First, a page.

Watts met Quincy Jones when he played soprano sax on the Jones-composed theme to the ’70s sitcom Sanford and Son; he then began working regularly both with Jones and with his protégés Patti Austin, James Ingram, and the Brothers Johnson. In the fall of 1981 Mick Jagger called Jones, asking him to recommend a saxophonist to play with the Rolling Stones on their U.S. tour, already in progress. Jones gave the nod to Watts, who went to see Jagger during a few days’ break in the tour. Jagger gave him a stack of records. “He said, ‘Check these out, see what you think, and we have our first concert in San Diego on Sunday,’” Watts recalls. “‘And come and play, and that’ll be your audition.’”
The saxophonist took the records home “and I listened to everything and I knew what was going on with the music,” he says. “And so I did my audition in front of 80,000 people in San Diego, and I got the gig!”
Even while playing with non-jazz artists, Watts continued to play jazz with his quartet. “There was a place called Donte’s here, and I used to work there every Tuesday night if I didn’t have a session,” he says. “Every Tuesday night I’d play my stuff and Coltrane music and other music that I really wanted to play. So I always kept in touch with that.” These days, Watts records for his own label, Flying Dolphin, which he established with his wife Patricia because, as he puts it, “I wanted to play the music that I wanted to play with the people that I love to play with.”
He says one guiding musical principle has never changed from those early days as a teenager learning saxophone in Wilmington. “I’m exactly the same as I was when I was 16,” he says. “I feel the same love of music. I feel the same wonder of sound and the energy of music, and I still feel very, very inspired by the music of the players that I grew up listening to, especially John Coltrane, and I feel like I’m still a 16-year-old kid learning about music.”
JazzTimes asked Ernie Watts to suggest recordings for listeners who want to learn more about him as an artist. His selections included recordings he played on as well as recordings that influenced him or were otherwise important to him. These comments have been edited lightly.
George Cables: Cables’ Vision (Contemporary, 1980)
That was with Freddie Hubbard and George Cables, and it was just a great album that I enjoyed very much playing on. It was while Freddie was still at his highest peak of playing. It’s a wonderful, wonderful example of his playing, and it was a pleasure for me to be ther
Michel Colombier: Old Fool Back on Earth (Columbia, 1983)
There was a composition on [Old Fool Back on Earth] called “Nightbird” that was [a] saxophone concerto that he wrote for me.
Charlie Haden Quartet West: Haunted Heart (Verve, 1992)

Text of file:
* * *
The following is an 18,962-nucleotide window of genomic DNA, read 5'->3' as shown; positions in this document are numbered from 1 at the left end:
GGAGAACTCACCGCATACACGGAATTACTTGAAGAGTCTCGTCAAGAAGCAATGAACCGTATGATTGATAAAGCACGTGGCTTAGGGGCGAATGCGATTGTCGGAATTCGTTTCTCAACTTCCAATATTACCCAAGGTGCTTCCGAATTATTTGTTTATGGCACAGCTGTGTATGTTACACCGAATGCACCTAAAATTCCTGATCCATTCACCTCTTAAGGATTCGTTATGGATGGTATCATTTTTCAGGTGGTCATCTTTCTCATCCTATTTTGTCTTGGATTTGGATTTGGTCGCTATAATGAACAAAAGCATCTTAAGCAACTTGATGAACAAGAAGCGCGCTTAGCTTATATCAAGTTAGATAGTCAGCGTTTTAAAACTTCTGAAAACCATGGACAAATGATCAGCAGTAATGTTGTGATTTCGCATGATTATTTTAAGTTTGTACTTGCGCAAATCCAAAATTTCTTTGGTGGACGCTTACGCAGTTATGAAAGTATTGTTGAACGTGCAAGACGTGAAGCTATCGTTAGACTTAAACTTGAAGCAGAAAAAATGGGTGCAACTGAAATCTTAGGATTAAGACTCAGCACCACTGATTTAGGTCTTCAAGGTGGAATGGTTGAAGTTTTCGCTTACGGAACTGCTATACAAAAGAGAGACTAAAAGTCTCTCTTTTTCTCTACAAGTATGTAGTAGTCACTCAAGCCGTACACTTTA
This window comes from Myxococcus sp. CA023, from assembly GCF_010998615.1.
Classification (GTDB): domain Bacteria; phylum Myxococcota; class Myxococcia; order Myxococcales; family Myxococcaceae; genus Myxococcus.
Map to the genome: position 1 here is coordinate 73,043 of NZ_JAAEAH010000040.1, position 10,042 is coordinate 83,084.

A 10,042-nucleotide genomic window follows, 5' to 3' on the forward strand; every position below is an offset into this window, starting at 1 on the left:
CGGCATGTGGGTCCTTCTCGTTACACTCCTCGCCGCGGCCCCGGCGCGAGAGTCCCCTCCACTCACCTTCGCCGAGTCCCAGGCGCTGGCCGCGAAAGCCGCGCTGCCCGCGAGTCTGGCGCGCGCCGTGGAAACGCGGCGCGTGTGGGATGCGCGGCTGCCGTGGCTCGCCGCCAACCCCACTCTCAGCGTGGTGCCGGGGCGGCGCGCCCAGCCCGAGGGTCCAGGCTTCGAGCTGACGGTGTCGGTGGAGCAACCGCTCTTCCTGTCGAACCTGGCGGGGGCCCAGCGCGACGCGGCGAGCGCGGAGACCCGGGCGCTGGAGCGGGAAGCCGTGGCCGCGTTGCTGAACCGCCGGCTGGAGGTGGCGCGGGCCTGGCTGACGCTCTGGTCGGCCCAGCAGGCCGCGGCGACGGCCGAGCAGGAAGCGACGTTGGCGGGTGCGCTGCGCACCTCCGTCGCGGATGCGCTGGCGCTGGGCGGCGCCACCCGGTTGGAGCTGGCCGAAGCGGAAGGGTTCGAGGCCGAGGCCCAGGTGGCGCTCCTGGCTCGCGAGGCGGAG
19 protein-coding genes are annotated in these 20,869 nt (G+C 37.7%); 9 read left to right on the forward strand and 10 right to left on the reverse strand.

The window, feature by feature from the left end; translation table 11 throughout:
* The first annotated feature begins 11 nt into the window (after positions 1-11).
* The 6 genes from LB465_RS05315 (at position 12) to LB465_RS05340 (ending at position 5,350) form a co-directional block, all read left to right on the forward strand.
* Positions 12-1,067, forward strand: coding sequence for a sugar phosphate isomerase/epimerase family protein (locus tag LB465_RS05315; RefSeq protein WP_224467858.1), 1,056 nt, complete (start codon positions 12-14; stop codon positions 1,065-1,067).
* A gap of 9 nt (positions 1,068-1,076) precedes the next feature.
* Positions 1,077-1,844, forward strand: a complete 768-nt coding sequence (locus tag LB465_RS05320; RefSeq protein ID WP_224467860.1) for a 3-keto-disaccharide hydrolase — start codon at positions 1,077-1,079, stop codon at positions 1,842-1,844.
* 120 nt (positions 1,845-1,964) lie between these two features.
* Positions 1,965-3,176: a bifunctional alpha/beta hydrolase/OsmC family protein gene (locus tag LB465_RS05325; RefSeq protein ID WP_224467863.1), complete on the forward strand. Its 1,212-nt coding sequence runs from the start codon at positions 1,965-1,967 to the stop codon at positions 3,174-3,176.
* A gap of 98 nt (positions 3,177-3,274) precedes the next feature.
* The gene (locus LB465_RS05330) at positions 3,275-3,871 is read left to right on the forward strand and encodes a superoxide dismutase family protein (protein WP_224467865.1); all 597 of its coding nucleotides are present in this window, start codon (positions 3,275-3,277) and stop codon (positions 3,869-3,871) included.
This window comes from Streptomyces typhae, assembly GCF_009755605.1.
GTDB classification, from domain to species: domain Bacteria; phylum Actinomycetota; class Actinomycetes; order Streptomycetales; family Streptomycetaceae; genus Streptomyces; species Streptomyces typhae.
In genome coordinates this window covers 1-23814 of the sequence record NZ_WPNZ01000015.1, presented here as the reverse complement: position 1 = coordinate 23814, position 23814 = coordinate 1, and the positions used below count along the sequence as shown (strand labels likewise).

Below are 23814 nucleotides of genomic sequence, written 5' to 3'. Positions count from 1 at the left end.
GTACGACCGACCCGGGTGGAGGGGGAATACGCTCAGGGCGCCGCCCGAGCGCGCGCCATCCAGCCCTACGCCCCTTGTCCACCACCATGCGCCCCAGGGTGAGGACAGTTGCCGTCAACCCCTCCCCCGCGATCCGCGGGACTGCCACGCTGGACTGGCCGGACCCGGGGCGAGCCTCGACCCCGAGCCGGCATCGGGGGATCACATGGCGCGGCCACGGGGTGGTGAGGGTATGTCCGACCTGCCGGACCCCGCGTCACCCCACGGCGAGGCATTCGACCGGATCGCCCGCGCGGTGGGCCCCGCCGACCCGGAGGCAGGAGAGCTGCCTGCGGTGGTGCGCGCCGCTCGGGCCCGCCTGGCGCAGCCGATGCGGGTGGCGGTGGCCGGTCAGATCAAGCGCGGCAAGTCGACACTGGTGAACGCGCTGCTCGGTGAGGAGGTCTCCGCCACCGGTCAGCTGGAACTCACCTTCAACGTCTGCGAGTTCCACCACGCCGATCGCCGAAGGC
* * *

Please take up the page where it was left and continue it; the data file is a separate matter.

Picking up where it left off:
We [Quartet West] did five or six albums, and the Haunted Heart was one of my favorite ones. Some very interesting things done there.
Ernie Watts Quartet: Oasis (Flying Dolphin, 2011)
There’s a composition on there called “Oasis,” the title tune. It’s kind of a free piece that opens up that I really enjoyed playing on. And it’s got some very good versions of a lot of different tunes. There’s a Dizzy Gillespie tune on there called “Shaw ‘Nuff,” and we play John Coltrane’s “Crescent” on that.
Ernie Watts Quartet: Home Light (Flying Dolphin, 2018)
“Frequie Flyiers” [was] a free piece that I wrote in memory of Ornette Coleman. I really enjoyed Ornette’s music and I spent time with him, because Charlie [Haden] was with Ornette’s band for years. He was a great artist.
Miles Davis: Kind of Blue (Columbia, 1959)
That’s my first view into John Coltrane. And I think “So What” would be what [to] listen to on that, because the [second] tune is a John Coltrane tune called “Impressions” from the Impressions album [Impulse!, 1963]. What’s interesting about “So What” and “Impressions” is, it’s the same tune harmonically. It’s going from D minor to E-flat minor. And so I always thought of that as John’s way of growing. He played that tune a hundred times as “So What” with Miles Davis and then he, in his group, wrote “Impressions,” which was faster but still the same thing harmonically. The techniques he had learned playing “So What” he expanded on with “Impressions.” So there’s a mixture there.
James Moody: Great Day (Argo, 1963)
There’s another album that I really love and I haven’t been able to find it on CD or anything else: my friend James Moody, who was like my uncle. He was a great, great musician. He played with Dizzy and everybody for years. And he did an album called Great Day on Argo Records that was written and composed by Tom McIntosh. I don’t know if a lot of people know about Tom McIntosh, but he was a great, great arranger and composer.